I’d like to start by explaining why I referred to “NOSQL” rather than “NoSQL”: I believe that “Not Only SQL” is more accurate than “No SQL” because, of course, we can make use of both relational databases and the alternatives like document and graph. In fact this is probably just about the most miss-leading terminology of recent years because, as you will see from this article, Graph databases are structured and have query languages so they are in those regards no different to relational databases. Rant over, let me describe what I’ve learnt and hope it of help to your own journey beyond relational databases.
The reason I started working with a Graph database was to help my research into Social/Organisational Network Analysis. To get beyond the basics and start to really understand influence, and how it changes over time, I needed to be able to query the composition and strength of multiple individuals’ networks, enter the Graph Database. I won’t try explaining the concepts of a Graph Database as Wikipedia does an excellent job so I’ll jump straight in assuming you read the Wikipedia article. I chose to use Neo4j because there is some support for .NET via a couple of APIs. For the purposes of this discussion the key constructs in Neo4j are: nodes (vertices), relationships (edges) and attributes; both nodes and edges can have attributes.
The data entities I have been dealing with are: employees and items of electronic communication such as email and IM as well as other pieces of information that help identify the strength of social ties such as corporate directories, project time records and meeting room bookings. There is a whole spectrum of how these can be represented in a Graph Database but I will look at three scenarios I have either implemented, seen implemented or considered.
1) Everything is a node
All the entities you might have previously placed in a relational database become a node, complete with all the attributes such as “meeting duration”. There are relationships between the nodes which have a type and may also have additional attributes.
Advantages: all the data in one place; you have the flexibility to query the graph in as much detail as the captured attributes allow.
Disadvantages: you could end up with a lot of nodes and relationships, the 2000 person organisation I studied produced well over a million emails per month so by the time you add in IMs and other data over a couple of years you will be in the 100 million plus range for nodes and even more for relationships potentially giving you an actual [big data] problem as opposed to the usual big [data problem]; the queries could be very complex to construct, perhaps not an issue once you have some experience but it might be better to start with something simpler.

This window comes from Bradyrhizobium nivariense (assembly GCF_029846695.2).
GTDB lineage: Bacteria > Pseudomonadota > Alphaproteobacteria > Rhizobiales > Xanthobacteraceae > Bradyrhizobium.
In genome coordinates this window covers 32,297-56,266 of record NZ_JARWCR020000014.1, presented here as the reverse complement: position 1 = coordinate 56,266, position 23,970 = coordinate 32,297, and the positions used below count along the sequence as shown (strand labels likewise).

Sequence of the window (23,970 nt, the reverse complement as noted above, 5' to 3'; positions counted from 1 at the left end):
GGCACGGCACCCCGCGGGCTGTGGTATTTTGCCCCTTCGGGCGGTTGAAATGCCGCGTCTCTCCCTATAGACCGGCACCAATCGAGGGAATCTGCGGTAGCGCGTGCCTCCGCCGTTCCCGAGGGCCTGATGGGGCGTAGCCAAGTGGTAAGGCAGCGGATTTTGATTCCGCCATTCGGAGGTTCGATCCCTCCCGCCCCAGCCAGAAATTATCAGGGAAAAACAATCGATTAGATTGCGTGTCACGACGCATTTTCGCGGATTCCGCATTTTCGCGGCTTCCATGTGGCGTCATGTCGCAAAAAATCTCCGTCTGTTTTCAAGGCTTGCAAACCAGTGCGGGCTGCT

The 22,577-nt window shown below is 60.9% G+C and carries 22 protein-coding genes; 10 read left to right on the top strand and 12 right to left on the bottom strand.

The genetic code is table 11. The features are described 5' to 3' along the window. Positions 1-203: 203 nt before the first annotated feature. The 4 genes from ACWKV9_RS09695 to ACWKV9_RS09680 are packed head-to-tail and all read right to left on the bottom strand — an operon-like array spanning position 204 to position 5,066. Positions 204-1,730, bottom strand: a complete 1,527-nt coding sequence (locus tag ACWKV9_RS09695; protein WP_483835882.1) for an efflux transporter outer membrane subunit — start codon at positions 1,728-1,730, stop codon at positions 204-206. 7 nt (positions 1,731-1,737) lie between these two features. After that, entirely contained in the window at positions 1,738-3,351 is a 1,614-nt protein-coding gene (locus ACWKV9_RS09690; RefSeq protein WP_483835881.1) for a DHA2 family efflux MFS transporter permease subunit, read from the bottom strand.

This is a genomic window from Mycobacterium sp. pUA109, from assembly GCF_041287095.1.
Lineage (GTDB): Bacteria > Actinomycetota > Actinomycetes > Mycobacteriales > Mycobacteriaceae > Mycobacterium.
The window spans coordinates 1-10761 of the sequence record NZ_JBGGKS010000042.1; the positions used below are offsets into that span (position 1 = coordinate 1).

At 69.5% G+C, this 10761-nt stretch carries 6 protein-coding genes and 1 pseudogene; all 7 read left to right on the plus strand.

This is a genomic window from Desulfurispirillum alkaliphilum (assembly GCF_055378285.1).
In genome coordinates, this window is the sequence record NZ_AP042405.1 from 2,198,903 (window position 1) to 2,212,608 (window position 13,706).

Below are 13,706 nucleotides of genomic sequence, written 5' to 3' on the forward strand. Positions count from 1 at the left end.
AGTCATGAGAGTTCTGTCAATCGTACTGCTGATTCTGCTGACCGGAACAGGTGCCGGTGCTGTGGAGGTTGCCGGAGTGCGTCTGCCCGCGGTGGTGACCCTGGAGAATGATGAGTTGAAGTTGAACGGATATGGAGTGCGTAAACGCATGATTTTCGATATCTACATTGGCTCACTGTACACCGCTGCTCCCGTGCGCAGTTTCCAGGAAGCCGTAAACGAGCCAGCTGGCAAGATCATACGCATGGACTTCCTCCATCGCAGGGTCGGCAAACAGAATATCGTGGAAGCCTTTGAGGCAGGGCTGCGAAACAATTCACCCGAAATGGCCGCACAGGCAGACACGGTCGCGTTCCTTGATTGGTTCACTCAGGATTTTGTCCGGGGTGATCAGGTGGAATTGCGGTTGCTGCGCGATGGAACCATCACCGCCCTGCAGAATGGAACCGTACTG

2) Most things are a relationship
Here we keep only the ‘real world’ entities, the people, as nodes and push all the other information into relationships. For my study this would massively reduce the number of nodes but not relationships. In fact for some information, like attendance of a given meeting, the number of edges dramatically increases from n (where n is the number of people in the meeting) to n(n − 1)/2 (a complete graph).
Advantages: a lot fewer nodes (depending on the characteristics of the information involved)
Disadvantages: more edges (depending on the characteristics of the information involved); duplication of attribute information (e.g. meeting duration) in relationships; might make some queries harder or not possible.
3) Hybrid Relational-Graph
This approach effectively uses the Graph Database as a smart index to the relational data. It was ideal for my Social Network Analysis because I only needed to know the strength of relationship between the people(nodes) so was able to leverage the power of the relational database to generate these using the usual ‘group by’ clauses. I’ve shown an ETL from the Relational data to the Graph data because that’s the flow I used but they could be bi-directional or built in parallel.
Advantages: much smaller graph (depending on the characteristics of the information involved), in my data sets I’ve found 1,000 employees mean around 100,000 relationships; much simpler graph queries.
Disadvantages: Data in two places, which needs to be joined and risks synchronisation problems.
As you can guess I like the third option, mostly because it’s a gentler introduction in terms of simplicity and scale, you are less likely to write queries which attempt to return millions of paths!
At the beginning (in the rant section) I mentioned Neo4j has a query language (actually it has two). Rather than repeat myself take a look at my Data Science blog where I describe some Cypher queries.